With reports of a new mass killing emerging from Syria, the United Nations Human Rights Council today blamed “pro-regime elements” and government troops for “crimes against humanity” in the Houla massacre of more than 100 civilians.
The 47-nation body approved by 41 votes to 3 a resolution calling for an “international, transparent, independent and prompt investigation” into the killing. Russia, China and Cuba voted against.
Twelve factory workers were killed Thursday by pro-government shabbiha militia, according to the Syrian Observatory for Human Rights.
With the prospect of sectarian civil war growing by the day, opposition activists are expressing hope that a strike to protest the Houla massacre by Damascus-based merchants, a bastion of support for the regime, indicates a fracturing of its support base.
“The West must now recognize that the regime has reached a point of no return, that resolutions are worthless and that the only future for Syria is without the Assad political dynasty,” says veteran dissident Haitham Maleh.
The Syrian opposition is calling for a no-fly zone similar to those imposed on Iraq and Libya, he writes in the New York Times.
“The no-fly zone would keep the government from bombing civilians indiscriminately,” says Maleh, a human rights lawyer, a former judge and a leader of the Syrian opposition. “It would also help the opposition build a democratic political platform, because its leaders would be able to travel and speak with civilians without fear of being killed by government forces.”
The latest atrocities increase the likelihood of sectarian civil war and place greater pressure on the country’s ethnic and religious minorities.
“What we see now in Syria is systemic failure — it’s brutal, it’s now an insurgency — but in the end it’s just systemic failure,” said Andrew J. Tabler, a fellow at the Washington Institute for Near East Policy. “If the Christian population and those that support it want a long-term future in the region, they’re going to have to accept that hitching their wagon to this brutal killing machine doesn’t have a long-term future.”
Opponents of international intervention cite the risk of intensifying sectarian violence and empowering radical Islamist factions, but those dynamics are already under way, an exiled dissident warns.
“Increased death and suffering with an end-game in sight is something most Syrians would accept at this stage, because by now the only choice we have is to get to the other side no matter how high the cost will be,” writes Ammar Abdulhamid of Syria Revolution Digest and the Foundation for the Defense of Democracies.
“It’s the combination of death and abandonment that fuels extremism and kills hope.”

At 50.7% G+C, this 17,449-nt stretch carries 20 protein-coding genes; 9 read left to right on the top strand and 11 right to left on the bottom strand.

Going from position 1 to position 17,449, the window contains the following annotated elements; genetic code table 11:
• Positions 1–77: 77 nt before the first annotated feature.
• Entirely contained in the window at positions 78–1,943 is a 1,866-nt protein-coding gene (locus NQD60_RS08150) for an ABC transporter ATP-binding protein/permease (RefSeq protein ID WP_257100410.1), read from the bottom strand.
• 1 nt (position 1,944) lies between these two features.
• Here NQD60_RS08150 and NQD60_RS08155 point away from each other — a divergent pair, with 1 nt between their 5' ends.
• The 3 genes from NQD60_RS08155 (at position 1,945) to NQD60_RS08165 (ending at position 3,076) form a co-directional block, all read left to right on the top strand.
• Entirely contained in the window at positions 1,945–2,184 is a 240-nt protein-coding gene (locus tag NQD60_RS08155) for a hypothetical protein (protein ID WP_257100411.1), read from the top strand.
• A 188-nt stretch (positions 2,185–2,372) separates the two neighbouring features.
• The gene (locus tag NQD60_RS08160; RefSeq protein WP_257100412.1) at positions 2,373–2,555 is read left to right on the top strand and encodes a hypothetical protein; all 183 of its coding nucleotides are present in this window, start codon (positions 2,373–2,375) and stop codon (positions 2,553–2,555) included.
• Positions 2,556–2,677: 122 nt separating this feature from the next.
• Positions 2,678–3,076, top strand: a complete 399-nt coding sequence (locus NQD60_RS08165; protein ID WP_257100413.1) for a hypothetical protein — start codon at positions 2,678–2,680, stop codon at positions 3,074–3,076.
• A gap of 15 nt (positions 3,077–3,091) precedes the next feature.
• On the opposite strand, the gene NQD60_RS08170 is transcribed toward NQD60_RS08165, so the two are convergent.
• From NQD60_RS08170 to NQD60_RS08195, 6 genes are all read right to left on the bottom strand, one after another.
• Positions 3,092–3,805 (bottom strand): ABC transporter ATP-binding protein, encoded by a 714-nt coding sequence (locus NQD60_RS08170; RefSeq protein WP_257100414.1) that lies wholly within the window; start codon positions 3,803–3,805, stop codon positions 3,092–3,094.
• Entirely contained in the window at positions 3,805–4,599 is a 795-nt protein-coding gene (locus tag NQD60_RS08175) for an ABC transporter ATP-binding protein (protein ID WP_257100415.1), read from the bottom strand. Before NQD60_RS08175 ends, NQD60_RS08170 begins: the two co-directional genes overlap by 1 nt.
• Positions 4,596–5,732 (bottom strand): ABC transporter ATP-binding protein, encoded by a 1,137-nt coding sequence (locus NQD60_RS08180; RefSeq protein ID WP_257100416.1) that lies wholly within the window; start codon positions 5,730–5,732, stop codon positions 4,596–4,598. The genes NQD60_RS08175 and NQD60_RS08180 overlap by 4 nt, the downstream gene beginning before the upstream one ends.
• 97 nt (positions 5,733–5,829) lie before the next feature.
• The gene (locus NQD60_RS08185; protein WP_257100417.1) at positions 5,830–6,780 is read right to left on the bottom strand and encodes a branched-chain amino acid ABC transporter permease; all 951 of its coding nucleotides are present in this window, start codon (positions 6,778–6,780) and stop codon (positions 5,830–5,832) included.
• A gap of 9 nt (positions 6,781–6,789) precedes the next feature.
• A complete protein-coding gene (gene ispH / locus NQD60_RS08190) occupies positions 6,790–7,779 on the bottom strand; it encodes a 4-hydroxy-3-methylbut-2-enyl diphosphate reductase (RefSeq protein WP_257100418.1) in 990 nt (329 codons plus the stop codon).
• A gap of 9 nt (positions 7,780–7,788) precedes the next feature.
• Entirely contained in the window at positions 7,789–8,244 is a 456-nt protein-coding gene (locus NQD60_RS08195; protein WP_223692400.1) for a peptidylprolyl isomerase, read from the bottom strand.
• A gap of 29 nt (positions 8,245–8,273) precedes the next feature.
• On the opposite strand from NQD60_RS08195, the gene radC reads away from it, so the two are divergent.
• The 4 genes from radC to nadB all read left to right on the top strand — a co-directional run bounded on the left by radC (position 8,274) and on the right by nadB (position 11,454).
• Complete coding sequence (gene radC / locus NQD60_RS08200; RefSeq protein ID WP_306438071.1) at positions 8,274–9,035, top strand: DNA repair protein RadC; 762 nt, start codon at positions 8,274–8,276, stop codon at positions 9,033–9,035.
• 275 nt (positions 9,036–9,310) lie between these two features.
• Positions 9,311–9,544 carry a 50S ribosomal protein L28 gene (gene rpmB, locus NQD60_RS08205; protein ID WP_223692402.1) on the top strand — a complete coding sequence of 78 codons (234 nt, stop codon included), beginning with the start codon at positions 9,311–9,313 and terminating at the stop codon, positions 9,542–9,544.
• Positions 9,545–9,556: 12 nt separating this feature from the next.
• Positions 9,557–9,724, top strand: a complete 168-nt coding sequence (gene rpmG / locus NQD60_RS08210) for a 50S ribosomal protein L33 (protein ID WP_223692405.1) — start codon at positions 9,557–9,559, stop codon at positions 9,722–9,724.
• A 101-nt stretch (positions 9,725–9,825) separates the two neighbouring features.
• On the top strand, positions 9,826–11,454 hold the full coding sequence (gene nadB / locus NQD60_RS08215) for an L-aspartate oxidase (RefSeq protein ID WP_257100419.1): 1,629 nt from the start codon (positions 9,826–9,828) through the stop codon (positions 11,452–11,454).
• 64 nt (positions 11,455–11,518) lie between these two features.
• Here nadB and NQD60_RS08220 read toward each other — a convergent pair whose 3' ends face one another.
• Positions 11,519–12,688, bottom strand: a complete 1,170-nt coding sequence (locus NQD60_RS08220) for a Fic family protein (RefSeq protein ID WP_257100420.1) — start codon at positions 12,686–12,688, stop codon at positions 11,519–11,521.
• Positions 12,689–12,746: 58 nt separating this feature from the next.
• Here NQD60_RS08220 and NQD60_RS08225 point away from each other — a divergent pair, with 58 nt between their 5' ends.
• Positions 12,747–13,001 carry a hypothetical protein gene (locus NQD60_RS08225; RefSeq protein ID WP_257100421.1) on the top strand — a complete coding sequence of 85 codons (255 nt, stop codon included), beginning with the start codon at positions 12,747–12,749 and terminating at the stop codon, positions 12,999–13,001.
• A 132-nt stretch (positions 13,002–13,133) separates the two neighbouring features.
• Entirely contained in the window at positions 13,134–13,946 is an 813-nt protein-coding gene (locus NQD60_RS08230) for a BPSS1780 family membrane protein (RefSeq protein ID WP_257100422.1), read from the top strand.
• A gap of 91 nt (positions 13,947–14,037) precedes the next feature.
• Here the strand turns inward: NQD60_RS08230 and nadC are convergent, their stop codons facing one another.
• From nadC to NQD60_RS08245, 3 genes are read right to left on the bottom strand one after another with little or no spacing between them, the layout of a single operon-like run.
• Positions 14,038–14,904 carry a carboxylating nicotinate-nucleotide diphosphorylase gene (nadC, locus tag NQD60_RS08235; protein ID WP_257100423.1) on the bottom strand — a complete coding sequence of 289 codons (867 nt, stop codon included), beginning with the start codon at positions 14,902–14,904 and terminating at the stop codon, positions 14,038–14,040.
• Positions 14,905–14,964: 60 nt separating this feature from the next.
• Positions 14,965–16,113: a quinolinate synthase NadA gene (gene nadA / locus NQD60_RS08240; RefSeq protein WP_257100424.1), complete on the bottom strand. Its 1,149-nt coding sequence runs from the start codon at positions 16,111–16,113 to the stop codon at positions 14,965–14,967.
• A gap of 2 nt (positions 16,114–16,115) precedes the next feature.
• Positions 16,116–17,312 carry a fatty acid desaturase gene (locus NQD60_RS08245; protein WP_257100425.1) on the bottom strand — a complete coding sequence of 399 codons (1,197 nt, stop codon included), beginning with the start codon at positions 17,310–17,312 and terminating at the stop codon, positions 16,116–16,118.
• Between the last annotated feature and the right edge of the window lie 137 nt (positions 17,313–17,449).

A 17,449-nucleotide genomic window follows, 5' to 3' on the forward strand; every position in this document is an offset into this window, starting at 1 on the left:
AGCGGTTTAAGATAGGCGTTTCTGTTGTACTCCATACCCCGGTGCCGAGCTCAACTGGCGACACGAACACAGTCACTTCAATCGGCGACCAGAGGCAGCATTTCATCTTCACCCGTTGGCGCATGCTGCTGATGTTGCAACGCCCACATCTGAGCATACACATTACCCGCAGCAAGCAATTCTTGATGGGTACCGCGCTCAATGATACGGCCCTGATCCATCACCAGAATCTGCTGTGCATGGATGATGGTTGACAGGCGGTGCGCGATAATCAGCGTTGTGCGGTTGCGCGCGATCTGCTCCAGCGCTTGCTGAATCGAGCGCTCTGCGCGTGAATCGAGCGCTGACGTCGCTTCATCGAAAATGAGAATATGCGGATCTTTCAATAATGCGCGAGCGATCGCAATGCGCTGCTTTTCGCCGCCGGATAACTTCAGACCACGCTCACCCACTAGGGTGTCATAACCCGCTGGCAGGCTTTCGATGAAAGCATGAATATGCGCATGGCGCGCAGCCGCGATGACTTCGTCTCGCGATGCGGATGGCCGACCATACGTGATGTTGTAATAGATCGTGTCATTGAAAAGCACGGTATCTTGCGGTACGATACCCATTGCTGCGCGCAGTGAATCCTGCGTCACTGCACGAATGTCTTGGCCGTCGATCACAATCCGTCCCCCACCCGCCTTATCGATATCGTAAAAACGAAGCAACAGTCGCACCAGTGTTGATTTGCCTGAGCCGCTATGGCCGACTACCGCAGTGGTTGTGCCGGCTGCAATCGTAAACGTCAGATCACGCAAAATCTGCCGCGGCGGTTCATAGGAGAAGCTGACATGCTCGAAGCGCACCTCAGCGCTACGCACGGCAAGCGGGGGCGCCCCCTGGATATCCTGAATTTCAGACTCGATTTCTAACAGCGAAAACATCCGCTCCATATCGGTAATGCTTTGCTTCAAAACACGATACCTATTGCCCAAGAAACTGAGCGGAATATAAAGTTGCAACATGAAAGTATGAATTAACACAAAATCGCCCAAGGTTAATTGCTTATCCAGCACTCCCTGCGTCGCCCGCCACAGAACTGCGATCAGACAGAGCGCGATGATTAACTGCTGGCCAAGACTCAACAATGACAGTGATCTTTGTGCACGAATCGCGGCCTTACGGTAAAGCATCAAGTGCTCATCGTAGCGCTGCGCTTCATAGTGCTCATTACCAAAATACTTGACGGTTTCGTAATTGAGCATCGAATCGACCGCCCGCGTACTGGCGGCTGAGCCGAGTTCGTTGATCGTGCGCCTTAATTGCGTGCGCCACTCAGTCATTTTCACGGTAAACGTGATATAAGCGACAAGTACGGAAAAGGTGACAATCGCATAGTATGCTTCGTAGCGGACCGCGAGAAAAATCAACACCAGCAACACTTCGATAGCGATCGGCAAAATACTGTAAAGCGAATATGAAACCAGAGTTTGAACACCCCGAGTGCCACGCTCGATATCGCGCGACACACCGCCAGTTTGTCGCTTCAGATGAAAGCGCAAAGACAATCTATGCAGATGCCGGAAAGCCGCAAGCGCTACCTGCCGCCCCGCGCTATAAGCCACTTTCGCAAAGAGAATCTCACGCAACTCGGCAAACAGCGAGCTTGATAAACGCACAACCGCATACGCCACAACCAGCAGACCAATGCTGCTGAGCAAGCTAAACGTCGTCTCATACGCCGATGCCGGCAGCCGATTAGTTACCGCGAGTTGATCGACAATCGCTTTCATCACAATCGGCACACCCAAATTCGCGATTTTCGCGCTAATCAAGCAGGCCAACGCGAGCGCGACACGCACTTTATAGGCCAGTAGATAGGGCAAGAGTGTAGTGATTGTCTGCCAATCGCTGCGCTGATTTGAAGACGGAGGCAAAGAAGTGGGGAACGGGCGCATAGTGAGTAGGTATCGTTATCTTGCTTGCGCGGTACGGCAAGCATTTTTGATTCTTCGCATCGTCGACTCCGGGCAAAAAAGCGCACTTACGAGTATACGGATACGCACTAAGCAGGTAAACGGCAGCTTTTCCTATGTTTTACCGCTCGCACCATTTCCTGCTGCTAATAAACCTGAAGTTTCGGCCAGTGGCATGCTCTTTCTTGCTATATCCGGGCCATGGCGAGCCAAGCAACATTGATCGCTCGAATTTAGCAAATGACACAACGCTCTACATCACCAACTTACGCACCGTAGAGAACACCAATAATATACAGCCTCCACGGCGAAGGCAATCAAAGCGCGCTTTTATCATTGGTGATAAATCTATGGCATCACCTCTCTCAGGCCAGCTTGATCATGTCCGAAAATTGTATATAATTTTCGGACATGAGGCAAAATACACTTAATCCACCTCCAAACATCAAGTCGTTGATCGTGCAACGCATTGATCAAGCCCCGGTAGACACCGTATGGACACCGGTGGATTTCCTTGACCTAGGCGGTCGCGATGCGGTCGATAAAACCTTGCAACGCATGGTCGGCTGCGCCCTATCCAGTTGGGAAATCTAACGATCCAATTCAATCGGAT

Merchants closed their shops in Old Damascus this week in an apparent protest over the Houla massacre.
“These strikes represent a major blow to the now-defunct regime, which had been counting on the masses to maintain their silence,” said a statement by the Local Coordination Committees.”But the train of history is on its way. And this train must stop at the station in central Damascus -– a station that may represent the beginning of the end.”
“With the regime basically relinquishing control over some rural areas, it’s easier to send in the shabbiha than it is to send in the regular army,” said Emile Hokayem, an analyst at the International Institute of Strategic Studies. “They are a better tool for retribution – and you are going to see them operating in the country a lot more.”
Given rein to attack a civilian population and an opposition Free Syrian Army that is itself a loosely-linked confection of localised militarised groups, many observers see the likelihood of more and greater shabbiha atrocities such as the one in Houla.
“You are creating a monster here,” said Randa Slim, a researcher at the New America Foundation, a US-based think-tank. “We have a Frankenstein in the making.”
The latest massacre is part of a trend in which the regime has deliberately targeted vulnerable towns to “teach the entire country a lesson,” said Ausama Monajed (above), a spokesman for the opposition Syrian National Council.
“It is beyond humanity what we have seen,” he told the BBC.
Opposition to international intervention in Syria is partly motivated by concern that the opposition is dominated by Islamist fundamentalists, with some observers highlighting the Muslim Brotherhood’s dominant role in the SNC.
“But a confidential survey of opposition activists living in Syria reveals that Islamists are only a minority. Domestic opponents of Assad, the survey indicates, look to Turkey as a model for Syrian governance—and even widely admire the United States,” the Wall Street Journal reports: